Alex and Brett lead in with an “elephant” analogy I have heard and read several times. Similar to the “grasshopper in a jar” analogy, Alex and Brett explain that trained elephants are often restrained using only a small rope. As with every other time I’ve heard this analogy, I interpreted that I should not allow artificial or superficial constraints to limit my potential. I handed my daughter the book thinking that was the same message she’d receive. To my surprise, here’s what she wrote.:
Some people are like elephants; they are strong, smart, and hold potential, but sometimes they have to be held down by a rope. Elephants can escape from a small rope, but they have to be trusted to do what’s right.
Constraints vs Tethers.
My brand new teen daughter taught me a valuable lesson on perspective. Some of us view the proverbial rope as a constraint. This rope can and will stop us from achieving greatness. It makes us think less of ourselves and keeps us from achieving our true potential. Others, like my thirteen year-old daughter, view the rope as a tether.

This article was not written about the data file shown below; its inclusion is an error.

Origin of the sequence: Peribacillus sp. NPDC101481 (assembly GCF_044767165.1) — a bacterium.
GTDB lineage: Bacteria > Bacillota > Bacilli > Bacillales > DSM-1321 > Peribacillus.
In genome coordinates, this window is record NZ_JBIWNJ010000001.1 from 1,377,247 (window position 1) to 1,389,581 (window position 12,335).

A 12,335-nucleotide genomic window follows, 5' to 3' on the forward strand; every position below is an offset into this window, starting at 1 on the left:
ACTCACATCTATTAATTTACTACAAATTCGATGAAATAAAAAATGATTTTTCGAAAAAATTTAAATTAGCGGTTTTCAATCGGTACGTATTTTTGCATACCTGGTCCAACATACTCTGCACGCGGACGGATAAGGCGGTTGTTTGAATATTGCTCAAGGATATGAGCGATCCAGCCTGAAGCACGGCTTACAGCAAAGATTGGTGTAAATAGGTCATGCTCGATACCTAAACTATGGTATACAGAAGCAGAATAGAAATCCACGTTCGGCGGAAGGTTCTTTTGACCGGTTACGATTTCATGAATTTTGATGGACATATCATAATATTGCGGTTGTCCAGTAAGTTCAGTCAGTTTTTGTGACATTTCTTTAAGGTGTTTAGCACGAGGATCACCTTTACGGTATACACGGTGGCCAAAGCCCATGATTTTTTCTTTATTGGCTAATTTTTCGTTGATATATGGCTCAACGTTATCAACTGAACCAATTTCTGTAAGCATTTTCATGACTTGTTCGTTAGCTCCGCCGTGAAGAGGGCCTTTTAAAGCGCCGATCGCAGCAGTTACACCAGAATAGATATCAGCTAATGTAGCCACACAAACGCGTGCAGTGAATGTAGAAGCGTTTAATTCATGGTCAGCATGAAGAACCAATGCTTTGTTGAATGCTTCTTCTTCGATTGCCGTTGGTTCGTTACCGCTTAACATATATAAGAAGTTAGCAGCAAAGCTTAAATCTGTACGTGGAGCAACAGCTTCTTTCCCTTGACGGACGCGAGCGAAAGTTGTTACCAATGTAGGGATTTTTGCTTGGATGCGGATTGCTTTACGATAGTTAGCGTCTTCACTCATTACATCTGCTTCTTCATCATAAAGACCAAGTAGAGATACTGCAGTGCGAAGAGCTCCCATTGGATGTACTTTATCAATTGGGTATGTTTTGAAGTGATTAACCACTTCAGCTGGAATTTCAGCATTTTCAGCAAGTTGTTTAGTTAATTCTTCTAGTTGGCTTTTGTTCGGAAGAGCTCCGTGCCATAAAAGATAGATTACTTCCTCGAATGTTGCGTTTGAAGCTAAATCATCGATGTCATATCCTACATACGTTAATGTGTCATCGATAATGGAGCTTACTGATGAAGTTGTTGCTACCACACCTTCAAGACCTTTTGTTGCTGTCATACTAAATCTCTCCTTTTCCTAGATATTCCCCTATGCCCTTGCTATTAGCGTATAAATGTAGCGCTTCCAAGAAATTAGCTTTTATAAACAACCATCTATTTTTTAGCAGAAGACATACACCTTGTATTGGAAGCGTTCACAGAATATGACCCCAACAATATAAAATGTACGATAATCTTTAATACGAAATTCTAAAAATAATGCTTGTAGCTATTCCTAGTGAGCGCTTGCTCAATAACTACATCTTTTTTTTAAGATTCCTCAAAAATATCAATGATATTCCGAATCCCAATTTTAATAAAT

I use the specific word “tether,” because it has multiple definitions. One definition in Merriam-Webster states, “a line (as of rope or chain) by which an animal is fastened so as to restrict its range of movement.” People like Brilee use the second definition: “a line to which someone or something is attached (as for security).” The easily recognizable difference between the two definitions is the connection’s purpose. One is used to restrict while the other is used to secure. To “secure” is to, “fix or attach (something) firmly so that it cannot be moved or lost.”
Bringing it all together
I’m so proud that I was able to learn a valuable lesson from my teen’s perspective of a well-known analogy! Many of us view the proverbial rope as a limitation. Even so, Brilee reminded us that it can be a firm connection to our values. Life presents so many obstacles that at times, we choose to take the easiest path. Unfortunately, the easiest path isn’t always the one that aligns with our values.
Brilee’s perspective is a gentle reminder that we must identify and commit to the principles that drive our daily decisions. We have to remember our purpose and allow our moral compass to direct our judgement. This is what will inform our decisions when we have the opportunity to cut corners or cheat.
Brilee, thank you for encouraging me to remain committed to my guiding principles regardless of how hard it may be!
Thanks for reading! Have a wonderful holiday weekend!